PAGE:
“Now I feel I can renew my old enthusiasm. For instance, last week I just went and played the piano for about three hours, all sorts of stuff, just for my own enjoyment. It really felt fantastic. It’s the first time I’ve done that, just out of sheer enjoyment, not out of necessity – not having to learn something or write something. I tell you what, it feels good for the first time in years.

“I think by the time that I’m ready to go back and work, which will be October or November, I shall be ready to do it. Obviously, there’s a lot to go through before then, with the baby and everything, but this is how I feel now.

“If I continue along the way I feel now about my music, not about the business but the music itself, I shall be much happier in my work when I do return to it.

“In general, I feel that I must be satisfied with myself. If I’m not satisfied with the way that I’m doing something, how can I expect anyone else to be? How can I make people feel that I’m as good as I want them to feel if I don’t think I am anyway?

“Everyone, when they review my records, seems to say the same thing: another load of dirges. The trouble is that one of the reasons I write those dirgy tunes is that I can’t move that fast on the piano. I’m no Fats Waller, and that’s how it comes out, though it’s a real drag, I know.

“I don’t want to write miserable songs. Do you know how I feel after I’ve written a miserable sad song? Something that’s really hit me and hurt me. I feel terrible. I go and sit down and I’m really upset by it. I always write on my own.

“It’s like a vicious circle, being on my own. I tend to think of sad things and so I write songs that make me feel even sadder. I sit down and I write something and it moves me to tears almost. I’m fed up with feeling like that. Why do I have to put myself through it? Why can’t I think about other things, try and relax a little bit more?

“I’m not really interested any more in being heavy with people. There’s no point, I’ve just realised, because what can I do? I can’t do anything about anything. What a terribly defeatist attitute, you might say, but if I can’t do anything about the way things are then surely I can try to make people feel a little better about it.

“You’ve got to let yourself branch out as much as you possibly can, otherwise you can’t appreciate things if you’re bigoted, it’s a pain.”

At long last, at least for a time, the pain seems to have gone out of Sandy’s life, and it’s a pleasure to see it.

Softie Sandy

ALL IN ALL, it’s been a funny sort of year for Sandy Denny. She hadn’t performed in this country before last Christmas though she’s worked in America a number of times and played a couple of gigs in Spain.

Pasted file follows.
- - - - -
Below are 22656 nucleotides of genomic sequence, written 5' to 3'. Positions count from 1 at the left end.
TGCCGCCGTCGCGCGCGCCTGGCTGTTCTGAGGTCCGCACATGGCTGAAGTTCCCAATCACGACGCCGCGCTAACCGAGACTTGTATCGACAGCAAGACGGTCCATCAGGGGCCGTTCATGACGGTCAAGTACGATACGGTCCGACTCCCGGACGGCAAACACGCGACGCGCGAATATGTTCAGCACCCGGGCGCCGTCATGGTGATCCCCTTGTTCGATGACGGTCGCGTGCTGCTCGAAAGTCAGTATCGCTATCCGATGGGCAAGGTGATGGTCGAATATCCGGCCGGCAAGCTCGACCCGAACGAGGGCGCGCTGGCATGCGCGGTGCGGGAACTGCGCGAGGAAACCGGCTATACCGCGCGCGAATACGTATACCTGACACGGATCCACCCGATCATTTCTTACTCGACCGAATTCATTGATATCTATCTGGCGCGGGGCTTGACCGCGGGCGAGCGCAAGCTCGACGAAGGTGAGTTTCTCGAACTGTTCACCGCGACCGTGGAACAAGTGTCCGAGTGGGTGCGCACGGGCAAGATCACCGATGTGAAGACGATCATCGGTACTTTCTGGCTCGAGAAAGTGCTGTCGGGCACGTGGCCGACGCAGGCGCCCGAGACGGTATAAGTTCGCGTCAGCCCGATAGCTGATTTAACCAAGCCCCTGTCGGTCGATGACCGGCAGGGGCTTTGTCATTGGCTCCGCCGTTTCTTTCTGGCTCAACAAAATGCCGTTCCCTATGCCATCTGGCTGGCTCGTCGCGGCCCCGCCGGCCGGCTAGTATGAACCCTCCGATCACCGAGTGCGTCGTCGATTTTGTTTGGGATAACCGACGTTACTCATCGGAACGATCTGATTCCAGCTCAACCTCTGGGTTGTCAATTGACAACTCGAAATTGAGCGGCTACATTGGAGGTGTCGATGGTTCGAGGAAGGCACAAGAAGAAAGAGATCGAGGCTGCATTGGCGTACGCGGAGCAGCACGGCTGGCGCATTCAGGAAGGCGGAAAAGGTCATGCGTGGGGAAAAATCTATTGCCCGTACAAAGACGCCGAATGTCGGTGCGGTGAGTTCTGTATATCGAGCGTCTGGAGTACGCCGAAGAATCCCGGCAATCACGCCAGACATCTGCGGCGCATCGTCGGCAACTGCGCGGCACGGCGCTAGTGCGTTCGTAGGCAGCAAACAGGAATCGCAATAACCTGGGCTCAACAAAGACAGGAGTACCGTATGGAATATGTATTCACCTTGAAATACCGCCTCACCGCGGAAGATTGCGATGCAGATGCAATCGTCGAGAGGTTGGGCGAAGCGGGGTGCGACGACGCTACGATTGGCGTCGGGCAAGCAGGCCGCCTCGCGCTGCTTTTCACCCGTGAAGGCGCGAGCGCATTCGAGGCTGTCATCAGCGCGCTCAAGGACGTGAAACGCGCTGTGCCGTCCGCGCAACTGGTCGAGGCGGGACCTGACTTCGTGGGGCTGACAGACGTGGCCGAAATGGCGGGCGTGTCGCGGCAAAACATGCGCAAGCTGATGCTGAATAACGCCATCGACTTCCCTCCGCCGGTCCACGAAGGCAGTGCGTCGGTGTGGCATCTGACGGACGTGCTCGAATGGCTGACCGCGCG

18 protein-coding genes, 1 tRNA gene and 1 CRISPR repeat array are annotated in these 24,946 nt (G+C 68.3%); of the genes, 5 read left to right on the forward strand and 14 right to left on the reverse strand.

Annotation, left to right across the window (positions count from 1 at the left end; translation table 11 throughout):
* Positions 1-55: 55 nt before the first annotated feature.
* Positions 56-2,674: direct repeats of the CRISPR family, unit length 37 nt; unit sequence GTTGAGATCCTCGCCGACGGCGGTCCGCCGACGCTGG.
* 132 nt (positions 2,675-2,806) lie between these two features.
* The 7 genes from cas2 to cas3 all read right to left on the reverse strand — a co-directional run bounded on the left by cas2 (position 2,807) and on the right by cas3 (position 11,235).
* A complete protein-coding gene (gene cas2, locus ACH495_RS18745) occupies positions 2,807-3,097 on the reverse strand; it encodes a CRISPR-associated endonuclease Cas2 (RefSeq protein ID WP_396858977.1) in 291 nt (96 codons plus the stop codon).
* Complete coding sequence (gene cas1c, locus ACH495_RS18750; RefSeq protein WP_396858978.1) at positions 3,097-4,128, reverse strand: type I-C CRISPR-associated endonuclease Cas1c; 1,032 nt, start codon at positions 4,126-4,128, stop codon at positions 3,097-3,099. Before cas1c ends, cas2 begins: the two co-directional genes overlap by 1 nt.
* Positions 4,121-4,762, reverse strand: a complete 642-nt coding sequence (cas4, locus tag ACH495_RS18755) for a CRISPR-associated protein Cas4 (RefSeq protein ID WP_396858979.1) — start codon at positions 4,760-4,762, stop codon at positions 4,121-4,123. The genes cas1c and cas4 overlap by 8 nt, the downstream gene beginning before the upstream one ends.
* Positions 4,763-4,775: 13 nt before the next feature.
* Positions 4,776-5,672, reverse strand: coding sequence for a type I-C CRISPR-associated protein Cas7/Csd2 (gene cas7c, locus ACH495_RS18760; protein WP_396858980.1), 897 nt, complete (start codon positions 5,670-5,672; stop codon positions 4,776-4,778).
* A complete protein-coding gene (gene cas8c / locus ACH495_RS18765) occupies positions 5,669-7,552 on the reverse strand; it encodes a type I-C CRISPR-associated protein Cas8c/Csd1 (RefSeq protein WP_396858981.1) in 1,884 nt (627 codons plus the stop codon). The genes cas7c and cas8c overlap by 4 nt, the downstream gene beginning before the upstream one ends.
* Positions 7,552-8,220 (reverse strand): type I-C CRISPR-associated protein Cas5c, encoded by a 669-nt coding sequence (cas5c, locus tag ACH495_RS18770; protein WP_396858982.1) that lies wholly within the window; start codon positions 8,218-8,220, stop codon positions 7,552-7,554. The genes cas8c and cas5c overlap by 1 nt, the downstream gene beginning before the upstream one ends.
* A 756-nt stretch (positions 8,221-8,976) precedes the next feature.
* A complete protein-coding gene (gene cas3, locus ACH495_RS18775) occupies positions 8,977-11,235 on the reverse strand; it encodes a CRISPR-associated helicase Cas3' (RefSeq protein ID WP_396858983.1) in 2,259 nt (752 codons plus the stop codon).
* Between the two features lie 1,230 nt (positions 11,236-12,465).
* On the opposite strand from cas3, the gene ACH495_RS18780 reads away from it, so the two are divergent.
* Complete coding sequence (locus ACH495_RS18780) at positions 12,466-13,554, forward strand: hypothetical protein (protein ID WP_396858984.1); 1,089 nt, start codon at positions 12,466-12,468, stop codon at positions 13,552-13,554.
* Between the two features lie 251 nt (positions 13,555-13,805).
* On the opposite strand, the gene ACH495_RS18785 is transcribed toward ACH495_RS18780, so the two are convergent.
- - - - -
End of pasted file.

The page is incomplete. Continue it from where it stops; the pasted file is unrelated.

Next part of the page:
And it’s typical of her that her first British appearance in almost a year – apart from her unscheduled appearance at Cambridge – should have been her show at the tiny Howff on Monday this week. “I just thought it would be nice.” she said. “It’s a cosy place to play. I thought I’d quite like to because I really like playing. It was just that I haven’t done it for a while and I felt like doing a gig.” Much of the year she’s been working on her latest album, so far not quite completed, so far not even titled.

She’d hoped to do much of it in America when she found that she and her old friends of Fairport were on the West Coast together, but the increasing involvement of her old man, Trevor Lucas, in Fairport, moving from being their producer to an actual member of the band, has also held up things. “I had to give it a rest for some time because Trevor wasn’t available.” she said, “So I had to wait until he had some free time.”

“I think this one is simpler and more romantic than the last. It’s more direct, I know I always say that about every album, but I’m a bit of an old softie at the moment. I’m going to have to get myself some boxing gloves.”

“You know me, I’m always pleased with what I’m doing at the time, recording-wise, luckily, up to this point. I don’t particularly relish any of my old records as being better than the one I’m doing at the moment.”

“Which is good because that gives you an incentive to carry on when you really do have that feeling that you are doing something that is better than the last album.”

“If you always feel like that then I always feel you can keep doing it. I felt that way with the last album and I feel that way with this'”.
British audiences hadn’t heard any of the songs on the new album until the Howff on Monday, though she did some of them in America.
None of the songs is traditional. There’s a jazzy version of the old Fats Waller hit, ‘Until The Real Thing Comes Along’ with real jazzers like Ian Armitt on piano, Diz Disley on guitar, Danny Thompson on bass and Tony Coe on sax – though Tony hadn’t been added to the mix she played me, and she intends to re-do the vocal.